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TMatch: Client/Therapist Matching Based on

Client Diagnosis for Therapist Treatment Emphasis

The Principle of Matching Treatments to Diagnoses

For almost 50 years, psychotherapy researchers have been attempting to find interactions between diagnoses and systems of therapy that would indicate that certain methods of therapy were more effective than other methods for particular diagnoses. There is a well-supported movement within the psychotherapy establishment to list empirically supported treatments (EST's) which have been shown by research to work for specific diagnoses (Task Force on the Promotion and Dissemination of Psychological Procedures, 1995). After a thorough examination of the utility of using EST's for matching, I concluded that for TMatch, with a couple minor exceptions described below, they are not directly useful for matching clients to therapists. The primary reasons for this conclusion are the following:

  1. EST's are based on studies that don't match clinical practice (Silberschatz in Persons and Silberschatz, 1998). EST's are in almost every case based on random controlled trials (RCT's), in which therapists follow manuals during their treatments. This may match reality for recently trained cognitive or behavioral therapists, but it certainly doesn't match reality for psychodynamic therapists, humanistic therapists, or experienced therapists of any type (Bohart, 2000; Strupp & Anderson, 1997). In addition, in RCT's the clients are homogeneous in ways not normally seen clinically, clients are randomly assigned to therapists (Goldfried & Wolfe, 1998), therapists are trained and observed by researchers (DeRubeis & Crits-Cristoph, 1998), and therapies are all relatively short term and have set lengths that are independent of the results of the therapy (Goldfried & Wolfe, 1998).
  2. A consistent finding from psychotherapy research is that the outcome of therapy is independent of the method of therapy for any diagnosis (Robinson, Berman, & Neimeyer, 1990; Stiles, Shapiro, & Elliot, 1986;). This is commonly called the "Dodo bird verdict" after a race in Alice in Wonderland (Carroll, 1865/1960) in which the Dodo bird declared "Everybody has won, and all must have prizes."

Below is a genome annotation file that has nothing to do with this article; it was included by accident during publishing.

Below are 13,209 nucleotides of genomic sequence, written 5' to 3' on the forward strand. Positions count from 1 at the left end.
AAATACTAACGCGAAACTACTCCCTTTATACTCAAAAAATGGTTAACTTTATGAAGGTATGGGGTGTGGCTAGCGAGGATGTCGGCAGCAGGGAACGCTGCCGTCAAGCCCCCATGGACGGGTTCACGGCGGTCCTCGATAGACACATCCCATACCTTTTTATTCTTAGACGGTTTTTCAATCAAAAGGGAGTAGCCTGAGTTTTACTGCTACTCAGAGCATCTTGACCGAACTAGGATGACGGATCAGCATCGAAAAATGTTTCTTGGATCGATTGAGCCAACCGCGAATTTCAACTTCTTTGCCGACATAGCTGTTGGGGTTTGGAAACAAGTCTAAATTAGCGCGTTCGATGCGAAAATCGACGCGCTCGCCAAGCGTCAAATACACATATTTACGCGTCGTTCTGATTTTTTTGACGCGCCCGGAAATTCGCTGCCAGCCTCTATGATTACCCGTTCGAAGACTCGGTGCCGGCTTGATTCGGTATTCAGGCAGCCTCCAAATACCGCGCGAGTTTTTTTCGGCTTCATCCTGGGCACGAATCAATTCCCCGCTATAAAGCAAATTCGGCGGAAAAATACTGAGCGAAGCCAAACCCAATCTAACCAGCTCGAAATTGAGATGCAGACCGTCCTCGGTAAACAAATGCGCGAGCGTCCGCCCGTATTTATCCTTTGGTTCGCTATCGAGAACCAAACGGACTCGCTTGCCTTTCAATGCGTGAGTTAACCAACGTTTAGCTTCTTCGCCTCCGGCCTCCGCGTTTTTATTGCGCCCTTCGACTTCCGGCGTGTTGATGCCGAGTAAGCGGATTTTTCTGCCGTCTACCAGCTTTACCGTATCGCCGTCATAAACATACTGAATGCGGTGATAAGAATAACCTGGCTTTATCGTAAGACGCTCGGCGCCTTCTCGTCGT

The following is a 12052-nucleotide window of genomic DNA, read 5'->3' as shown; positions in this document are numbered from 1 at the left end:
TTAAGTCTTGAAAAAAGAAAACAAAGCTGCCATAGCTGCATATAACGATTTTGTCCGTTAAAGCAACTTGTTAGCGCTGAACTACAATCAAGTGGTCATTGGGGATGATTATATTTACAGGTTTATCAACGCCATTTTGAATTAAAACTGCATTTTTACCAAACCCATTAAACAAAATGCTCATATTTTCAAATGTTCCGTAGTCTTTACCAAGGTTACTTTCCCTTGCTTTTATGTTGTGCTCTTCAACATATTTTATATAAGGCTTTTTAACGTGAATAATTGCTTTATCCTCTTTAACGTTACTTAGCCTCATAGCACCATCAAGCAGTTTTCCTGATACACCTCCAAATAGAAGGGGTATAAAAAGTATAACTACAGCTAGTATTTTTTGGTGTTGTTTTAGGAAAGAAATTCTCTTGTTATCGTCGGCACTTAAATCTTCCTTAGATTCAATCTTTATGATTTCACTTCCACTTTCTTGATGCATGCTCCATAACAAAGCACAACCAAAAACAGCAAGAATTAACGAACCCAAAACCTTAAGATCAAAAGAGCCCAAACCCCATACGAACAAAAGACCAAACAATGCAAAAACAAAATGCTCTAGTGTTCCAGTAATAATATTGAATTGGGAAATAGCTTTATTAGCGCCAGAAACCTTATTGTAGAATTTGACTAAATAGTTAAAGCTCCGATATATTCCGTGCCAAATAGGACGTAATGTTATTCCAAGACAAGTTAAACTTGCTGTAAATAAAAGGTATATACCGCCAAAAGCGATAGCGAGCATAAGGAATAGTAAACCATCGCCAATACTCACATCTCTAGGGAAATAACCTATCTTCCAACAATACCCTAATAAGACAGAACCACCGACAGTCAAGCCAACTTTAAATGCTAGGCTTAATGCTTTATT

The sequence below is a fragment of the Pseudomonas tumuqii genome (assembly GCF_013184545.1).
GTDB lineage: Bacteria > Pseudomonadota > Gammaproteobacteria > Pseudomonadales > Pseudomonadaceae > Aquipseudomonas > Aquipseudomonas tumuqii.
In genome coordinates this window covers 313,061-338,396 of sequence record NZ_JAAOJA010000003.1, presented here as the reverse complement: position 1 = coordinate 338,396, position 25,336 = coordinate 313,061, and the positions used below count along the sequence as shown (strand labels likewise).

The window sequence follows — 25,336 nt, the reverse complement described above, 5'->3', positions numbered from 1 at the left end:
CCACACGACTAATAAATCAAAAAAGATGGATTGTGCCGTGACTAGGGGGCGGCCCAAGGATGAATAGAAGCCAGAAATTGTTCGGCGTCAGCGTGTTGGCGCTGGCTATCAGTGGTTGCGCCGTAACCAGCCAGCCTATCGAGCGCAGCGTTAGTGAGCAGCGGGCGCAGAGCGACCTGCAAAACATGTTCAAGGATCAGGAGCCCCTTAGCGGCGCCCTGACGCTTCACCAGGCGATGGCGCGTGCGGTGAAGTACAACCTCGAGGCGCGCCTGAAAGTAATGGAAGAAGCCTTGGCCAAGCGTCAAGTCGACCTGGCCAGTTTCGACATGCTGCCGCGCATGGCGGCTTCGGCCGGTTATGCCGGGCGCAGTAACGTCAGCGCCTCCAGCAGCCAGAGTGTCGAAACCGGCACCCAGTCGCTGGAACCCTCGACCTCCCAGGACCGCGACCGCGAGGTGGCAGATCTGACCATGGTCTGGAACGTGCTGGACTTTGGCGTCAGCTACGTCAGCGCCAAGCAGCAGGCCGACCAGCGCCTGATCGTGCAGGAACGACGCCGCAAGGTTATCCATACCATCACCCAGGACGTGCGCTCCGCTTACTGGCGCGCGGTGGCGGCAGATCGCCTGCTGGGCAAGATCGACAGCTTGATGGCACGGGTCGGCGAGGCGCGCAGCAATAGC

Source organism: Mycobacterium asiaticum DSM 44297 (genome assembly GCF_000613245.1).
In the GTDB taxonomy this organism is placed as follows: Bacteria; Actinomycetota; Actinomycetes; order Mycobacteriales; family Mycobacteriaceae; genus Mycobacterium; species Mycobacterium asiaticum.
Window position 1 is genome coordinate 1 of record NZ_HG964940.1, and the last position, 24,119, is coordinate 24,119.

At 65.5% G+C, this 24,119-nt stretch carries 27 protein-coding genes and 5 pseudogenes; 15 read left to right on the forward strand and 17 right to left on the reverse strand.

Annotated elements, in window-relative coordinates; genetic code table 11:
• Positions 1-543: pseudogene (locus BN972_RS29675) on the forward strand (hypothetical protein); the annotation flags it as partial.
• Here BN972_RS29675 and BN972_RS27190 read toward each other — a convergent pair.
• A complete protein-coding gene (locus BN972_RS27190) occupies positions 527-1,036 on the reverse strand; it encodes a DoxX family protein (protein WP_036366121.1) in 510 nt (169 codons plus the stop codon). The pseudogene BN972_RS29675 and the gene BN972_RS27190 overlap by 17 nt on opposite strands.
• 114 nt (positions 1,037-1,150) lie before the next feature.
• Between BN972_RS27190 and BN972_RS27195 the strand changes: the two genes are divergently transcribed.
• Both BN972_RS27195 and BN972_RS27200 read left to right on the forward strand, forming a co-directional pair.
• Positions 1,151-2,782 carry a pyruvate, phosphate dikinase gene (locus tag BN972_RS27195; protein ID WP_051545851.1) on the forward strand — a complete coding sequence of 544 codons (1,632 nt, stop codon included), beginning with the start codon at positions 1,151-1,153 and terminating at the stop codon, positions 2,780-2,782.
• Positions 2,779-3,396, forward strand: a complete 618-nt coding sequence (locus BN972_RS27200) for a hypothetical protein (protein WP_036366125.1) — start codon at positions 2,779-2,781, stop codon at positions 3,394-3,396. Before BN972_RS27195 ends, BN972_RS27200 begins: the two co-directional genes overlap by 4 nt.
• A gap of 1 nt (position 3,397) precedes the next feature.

3. The common factors, not techniques, are mainly what is curative in therapy. That is, the curative elements of psychotherapy reside primarily in factors they all have in common (Assay & Lambert, 1999; Hubble, Duncan, & Miller, 1999). If therapy is curative primarily through these common factors, then EST's are very misleading in implying that different methods and techniques should be used for different diagnoses. Some examples of these common factors are the instillation of hope (Frank and Frank, 1991;), clients' capacity for self-healing (Tallman and Bohart, 1999), and the relationship between the clients and therapists (Rogers, 1957), usually called the therapeutic alliance.

The Exceptions: Two Methods of Matching Treatments to Diagnosis

There were two methods of matching treatments to diagnosis that are so widely accepted that I did add them to the matching. They were that clients with phobias, agoraphobia and OCD should be matched to therapists who either use exposure techniques or refer to other therapists who use them, and clients with sexual dysfuncion should be matched to therapists who use certain behavioral techniques for these problems, or refer to other therapists who use them.

Client Assessments: Agoraphobia, Phobias, or OCD

Time and space considerations meant that specific diagnoses of these client conditions could not be made. Therefore, the decision was made to approximate the existence of these conditions from the rating on the Anxiety scale on the Brief Symptom Inventory 18, which was incorporated into TMatch. This means that 6 questions designed to assess anxiety in general were used to approximate whether clients had the specific symptoms listed for this criterion. This is obviously not satisfactory as a complete solution for this type of assessment.

Client Assessments: Sexual Problems

The assessment of clients' sexual problems was made with a combination of two questions:

  1. Is a sexual problem part of the reason you want to see a therapist? (Yes, No).
  2. (Only appears if answer to question 1 is Yes). How important is this problem compared to the other reasons you want to see a therapist? (1 = Very unimportant, 2 = Relatively unimportant, 3 = Somewhat Important, 4 = Very Important, 5 = Most Important).

Therapist Assessments: Exposure Treatments for Anxiety Problems

The assessment of therapists using exposure treatments for anxiety problems, or collaborating with other therapists who specialize in exposure treatments, was made with two questions, listed together under the heading "For your clients with anxiety disorders such as agoraphobia, phobias, or OCD."

  1. With how many of these clients do you use systematic desensitization or exposure treatments? (Range = 1-5, 1 = All clients, 5 = No clients).
  2. How often do you collaborate with other therapists who specialize in systematic desensitization or exposure treatments by referring your clients with these disorders to them? (Range = 1-5, 1 = Usually, 5 = Never).